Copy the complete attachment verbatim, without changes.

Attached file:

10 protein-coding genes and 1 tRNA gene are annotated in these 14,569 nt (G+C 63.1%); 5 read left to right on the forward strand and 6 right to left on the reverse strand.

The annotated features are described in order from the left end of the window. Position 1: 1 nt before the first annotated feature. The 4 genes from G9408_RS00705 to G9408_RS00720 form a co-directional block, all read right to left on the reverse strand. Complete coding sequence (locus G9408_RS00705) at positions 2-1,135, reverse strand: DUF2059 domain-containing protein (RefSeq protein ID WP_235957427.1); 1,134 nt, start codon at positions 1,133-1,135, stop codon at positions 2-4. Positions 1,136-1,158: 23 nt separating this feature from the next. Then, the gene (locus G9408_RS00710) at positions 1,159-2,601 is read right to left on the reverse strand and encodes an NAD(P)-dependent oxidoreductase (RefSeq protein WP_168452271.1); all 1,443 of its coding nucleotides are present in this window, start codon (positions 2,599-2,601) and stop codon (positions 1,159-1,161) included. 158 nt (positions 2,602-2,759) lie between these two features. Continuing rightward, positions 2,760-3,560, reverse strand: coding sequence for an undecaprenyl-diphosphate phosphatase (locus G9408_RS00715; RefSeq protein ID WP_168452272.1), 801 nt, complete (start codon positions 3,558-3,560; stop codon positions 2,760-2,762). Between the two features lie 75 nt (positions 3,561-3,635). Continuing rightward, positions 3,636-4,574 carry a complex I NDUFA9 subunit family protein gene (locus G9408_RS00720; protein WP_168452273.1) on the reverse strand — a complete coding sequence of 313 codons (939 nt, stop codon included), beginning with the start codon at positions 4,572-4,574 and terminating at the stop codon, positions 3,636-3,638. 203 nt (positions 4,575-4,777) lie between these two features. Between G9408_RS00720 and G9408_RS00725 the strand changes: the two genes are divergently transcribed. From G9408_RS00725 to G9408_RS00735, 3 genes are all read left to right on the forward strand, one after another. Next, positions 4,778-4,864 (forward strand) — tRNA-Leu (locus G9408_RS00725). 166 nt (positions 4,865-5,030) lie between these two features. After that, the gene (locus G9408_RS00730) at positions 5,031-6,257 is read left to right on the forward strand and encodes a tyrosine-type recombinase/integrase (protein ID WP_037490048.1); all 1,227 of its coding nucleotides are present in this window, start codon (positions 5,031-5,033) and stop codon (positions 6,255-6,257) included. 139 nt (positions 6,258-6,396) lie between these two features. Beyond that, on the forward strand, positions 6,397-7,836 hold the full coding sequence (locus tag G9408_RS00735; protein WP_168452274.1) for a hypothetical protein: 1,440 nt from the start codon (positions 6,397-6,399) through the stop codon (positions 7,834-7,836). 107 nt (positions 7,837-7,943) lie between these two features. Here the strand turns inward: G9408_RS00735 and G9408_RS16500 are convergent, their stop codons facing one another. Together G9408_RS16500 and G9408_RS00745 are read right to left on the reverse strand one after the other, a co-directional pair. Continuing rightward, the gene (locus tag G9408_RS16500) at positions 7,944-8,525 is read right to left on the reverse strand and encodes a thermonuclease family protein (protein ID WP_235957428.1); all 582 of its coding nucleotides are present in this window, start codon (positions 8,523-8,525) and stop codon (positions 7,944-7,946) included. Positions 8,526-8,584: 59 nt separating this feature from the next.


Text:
10 protein-coding genes and 1 tRNA gene are annotated in these 14,569 nt (G+C 63.1%); 5 read left to right on the forward strand and 6 right to left on the reverse strand.

The annotated features are described in order from the left end of the window. Position 1: 1 nt before the first annotated feature. The 4 genes from G9408_RS00705 to G9408_RS00720 form a co-directional block, all read right to left on the reverse strand. Complete coding sequence (locus G9408_RS00705) at positions 2-1,135, reverse strand: DUF2059 domain-containing protein (RefSeq protein ID WP_235957427.1); 1,134 nt, start codon at positions 1,133-1,135, stop codon at positions 2-4. Positions 1,136-1,158: 23 nt separating this feature from the next. Then, the gene (locus G9408_RS00710) at positions 1,159-2,601 is read right to left on the reverse strand and encodes an NAD(P)-dependent oxidoreductase (RefSeq protein WP_168452271.1); all 1,443 of its coding nucleotides are present in this window, start codon (positions 2,599-2,601) and stop codon (positions 1,159-1,161) included. 158 nt (positions 2,602-2,759) lie between these two features. Continuing rightward, positions 2,760-3,560, reverse strand: coding sequence for an undecaprenyl-diphosphate phosphatase (locus G9408_RS00715; RefSeq protein ID WP_168452272.1), 801 nt, complete (start codon positions 3,558-3,560; stop codon positions 2,760-2,762). Between the two features lie 75 nt (positions 3,561-3,635). Continuing rightward, positions 3,636-4,574 carry a complex I NDUFA9 subunit family protein gene (locus G9408_RS00720; protein WP_168452273.1) on the reverse strand — a complete coding sequence of 313 codons (939 nt, stop codon included), beginning with the start codon at positions 4,572-4,574 and terminating at the stop codon, positions 3,636-3,638. 203 nt (positions 4,575-4,777) lie between these two features. Between G9408_RS00720 and G9408_RS00725 the strand changes: the two genes are divergently transcribed. From G9408_RS00725 to G9408_RS00735, 3 genes are all read left to right on the forward strand, one after another. Next, positions 4,778-4,864 (forward strand) — tRNA-Leu (locus G9408_RS00725). 166 nt (positions 4,865-5,030) lie between these two features. After that, the gene (locus G9408_RS00730) at positions 5,031-6,257 is read left to right on the forward strand and encodes a tyrosine-type recombinase/integrase (protein ID WP_037490048.1); all 1,227 of its coding nucleotides are present in this window, start codon (positions 5,031-5,033) and stop codon (positions 6,255-6,257) included. 139 nt (positions 6,258-6,396) lie between these two features. Beyond that, on the forward strand, positions 6,397-7,836 hold the full coding sequence (locus tag G9408_RS00735; protein WP_168452274.1) for a hypothetical protein: 1,440 nt from the start codon (positions 6,397-6,399) through the stop codon (positions 7,834-7,836). 107 nt (positions 7,837-7,943) lie between these two features. Here the strand turns inward: G9408_RS00735 and G9408_RS16500 are convergent, their stop codons facing one another. Together G9408_RS16500 and G9408_RS00745 are read right to left on the reverse strand one after the other, a co-directional pair. Continuing rightward, the gene (locus tag G9408_RS16500) at positions 7,944-8,525 is read right to left on the reverse strand and encodes a thermonuclease family protein (protein ID WP_235957428.1); all 582 of its coding nucleotides are present in this window, start codon (positions 8,523-8,525) and stop codon (positions 7,944-7,946) included. Positions 8,526-8,584: 59 nt separating this feature from the next.